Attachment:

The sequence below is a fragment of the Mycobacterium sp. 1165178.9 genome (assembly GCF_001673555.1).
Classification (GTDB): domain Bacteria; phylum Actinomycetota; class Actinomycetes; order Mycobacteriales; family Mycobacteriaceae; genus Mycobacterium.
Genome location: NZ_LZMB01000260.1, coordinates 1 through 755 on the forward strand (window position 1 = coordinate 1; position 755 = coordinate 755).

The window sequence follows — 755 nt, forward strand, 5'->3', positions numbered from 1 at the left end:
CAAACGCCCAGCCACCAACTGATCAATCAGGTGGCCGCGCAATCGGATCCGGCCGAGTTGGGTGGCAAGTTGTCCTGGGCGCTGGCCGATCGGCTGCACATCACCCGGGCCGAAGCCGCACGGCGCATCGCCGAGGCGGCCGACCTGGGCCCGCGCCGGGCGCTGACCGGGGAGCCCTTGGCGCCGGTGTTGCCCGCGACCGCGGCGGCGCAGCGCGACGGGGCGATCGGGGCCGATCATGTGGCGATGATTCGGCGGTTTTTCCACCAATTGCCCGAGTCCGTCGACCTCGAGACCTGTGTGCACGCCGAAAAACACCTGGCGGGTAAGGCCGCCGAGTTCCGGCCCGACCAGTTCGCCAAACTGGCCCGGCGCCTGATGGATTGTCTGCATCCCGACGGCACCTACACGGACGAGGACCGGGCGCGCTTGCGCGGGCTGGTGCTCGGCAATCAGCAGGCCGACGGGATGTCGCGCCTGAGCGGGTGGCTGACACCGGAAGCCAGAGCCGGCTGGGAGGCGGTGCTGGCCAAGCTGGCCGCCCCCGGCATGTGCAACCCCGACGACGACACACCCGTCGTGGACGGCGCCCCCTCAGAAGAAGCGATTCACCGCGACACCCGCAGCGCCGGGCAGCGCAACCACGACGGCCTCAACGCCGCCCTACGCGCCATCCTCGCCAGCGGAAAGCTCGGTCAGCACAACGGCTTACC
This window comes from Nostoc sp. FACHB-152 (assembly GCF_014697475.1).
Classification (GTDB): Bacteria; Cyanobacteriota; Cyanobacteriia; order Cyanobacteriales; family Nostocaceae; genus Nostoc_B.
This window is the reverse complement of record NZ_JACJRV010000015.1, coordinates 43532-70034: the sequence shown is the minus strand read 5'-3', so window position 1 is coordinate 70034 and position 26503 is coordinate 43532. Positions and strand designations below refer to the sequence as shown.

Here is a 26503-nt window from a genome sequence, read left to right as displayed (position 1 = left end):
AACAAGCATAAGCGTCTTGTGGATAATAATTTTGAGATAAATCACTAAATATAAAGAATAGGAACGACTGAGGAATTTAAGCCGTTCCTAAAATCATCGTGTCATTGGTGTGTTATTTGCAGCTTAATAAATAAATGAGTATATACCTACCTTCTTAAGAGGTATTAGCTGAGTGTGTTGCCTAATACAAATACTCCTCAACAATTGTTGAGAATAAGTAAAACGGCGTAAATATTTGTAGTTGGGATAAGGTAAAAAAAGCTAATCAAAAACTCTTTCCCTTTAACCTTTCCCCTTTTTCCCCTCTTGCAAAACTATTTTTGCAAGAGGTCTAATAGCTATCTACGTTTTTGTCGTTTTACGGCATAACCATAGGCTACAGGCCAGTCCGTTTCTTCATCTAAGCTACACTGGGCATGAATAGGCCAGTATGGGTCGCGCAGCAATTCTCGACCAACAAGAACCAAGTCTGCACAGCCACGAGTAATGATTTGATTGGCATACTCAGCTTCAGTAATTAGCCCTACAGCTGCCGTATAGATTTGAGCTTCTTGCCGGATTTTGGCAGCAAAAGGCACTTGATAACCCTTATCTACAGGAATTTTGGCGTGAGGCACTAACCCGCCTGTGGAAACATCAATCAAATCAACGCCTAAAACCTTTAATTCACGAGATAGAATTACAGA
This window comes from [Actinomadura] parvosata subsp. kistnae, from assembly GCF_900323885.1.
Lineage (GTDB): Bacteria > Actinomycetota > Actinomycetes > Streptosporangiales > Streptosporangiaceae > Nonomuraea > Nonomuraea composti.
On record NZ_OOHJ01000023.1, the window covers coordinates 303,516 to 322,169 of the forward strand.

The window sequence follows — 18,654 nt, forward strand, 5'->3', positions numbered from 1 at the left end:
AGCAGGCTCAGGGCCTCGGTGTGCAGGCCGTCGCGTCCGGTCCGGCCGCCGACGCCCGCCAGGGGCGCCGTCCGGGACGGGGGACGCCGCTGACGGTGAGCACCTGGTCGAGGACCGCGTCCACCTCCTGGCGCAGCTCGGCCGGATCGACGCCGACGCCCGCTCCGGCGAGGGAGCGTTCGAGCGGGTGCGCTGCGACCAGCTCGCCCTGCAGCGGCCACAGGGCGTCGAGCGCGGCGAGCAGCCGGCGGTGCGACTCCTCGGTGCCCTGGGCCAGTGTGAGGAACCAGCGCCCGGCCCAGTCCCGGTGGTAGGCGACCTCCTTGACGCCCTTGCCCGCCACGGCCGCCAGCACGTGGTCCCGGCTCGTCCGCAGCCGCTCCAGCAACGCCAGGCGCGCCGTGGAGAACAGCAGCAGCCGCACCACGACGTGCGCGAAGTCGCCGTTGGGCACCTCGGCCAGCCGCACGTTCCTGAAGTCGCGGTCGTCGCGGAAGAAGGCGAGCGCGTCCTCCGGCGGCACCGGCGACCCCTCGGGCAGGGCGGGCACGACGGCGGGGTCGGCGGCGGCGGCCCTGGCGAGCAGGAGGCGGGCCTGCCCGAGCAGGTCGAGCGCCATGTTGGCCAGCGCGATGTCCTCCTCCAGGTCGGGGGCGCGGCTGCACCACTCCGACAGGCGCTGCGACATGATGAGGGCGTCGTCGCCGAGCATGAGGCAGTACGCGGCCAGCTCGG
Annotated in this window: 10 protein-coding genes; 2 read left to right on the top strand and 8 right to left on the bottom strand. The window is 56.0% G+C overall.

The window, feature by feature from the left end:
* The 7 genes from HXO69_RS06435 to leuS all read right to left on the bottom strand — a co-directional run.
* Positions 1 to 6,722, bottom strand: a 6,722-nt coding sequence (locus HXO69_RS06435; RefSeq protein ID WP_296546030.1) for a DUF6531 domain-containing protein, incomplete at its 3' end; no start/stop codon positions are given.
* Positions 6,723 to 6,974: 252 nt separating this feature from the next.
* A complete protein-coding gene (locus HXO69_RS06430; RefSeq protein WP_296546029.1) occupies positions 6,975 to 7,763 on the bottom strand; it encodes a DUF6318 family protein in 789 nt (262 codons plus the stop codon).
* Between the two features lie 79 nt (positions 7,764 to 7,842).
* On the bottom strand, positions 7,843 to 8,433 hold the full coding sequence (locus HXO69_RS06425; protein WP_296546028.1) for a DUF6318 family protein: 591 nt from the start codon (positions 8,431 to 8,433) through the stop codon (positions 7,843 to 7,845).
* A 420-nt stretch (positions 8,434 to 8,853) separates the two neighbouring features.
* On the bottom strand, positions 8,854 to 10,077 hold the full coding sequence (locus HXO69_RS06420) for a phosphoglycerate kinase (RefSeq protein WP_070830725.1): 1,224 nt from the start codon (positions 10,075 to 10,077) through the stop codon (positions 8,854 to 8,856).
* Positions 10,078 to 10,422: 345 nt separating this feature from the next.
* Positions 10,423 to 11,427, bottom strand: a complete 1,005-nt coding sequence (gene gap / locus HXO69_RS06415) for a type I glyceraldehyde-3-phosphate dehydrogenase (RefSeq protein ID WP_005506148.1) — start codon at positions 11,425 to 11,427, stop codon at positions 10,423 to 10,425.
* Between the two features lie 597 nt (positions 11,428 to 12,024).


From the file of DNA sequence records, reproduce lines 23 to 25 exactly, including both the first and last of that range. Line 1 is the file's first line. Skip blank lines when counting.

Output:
* On the bottom strand, positions 7,843 to 8,433 hold the full coding sequence (locus HXO69_RS06425; protein WP_296546028.1) for a DUF6318 family protein: 591 nt from the start codon (positions 8,431 to 8,433) through the stop codon (positions 7,843 to 7,845).
* A 420-nt stretch (positions 8,434 to 8,853) separates the two neighbouring features.
* On the bottom strand, positions 8,854 to 10,077 hold the full coding sequence (locus HXO69_RS06420) for a phosphoglycerate kinase (RefSeq protein WP_070830725.1): 1,224 nt from the start codon (positions 10,075 to 10,077) through the stop codon (positions 8,854 to 8,856).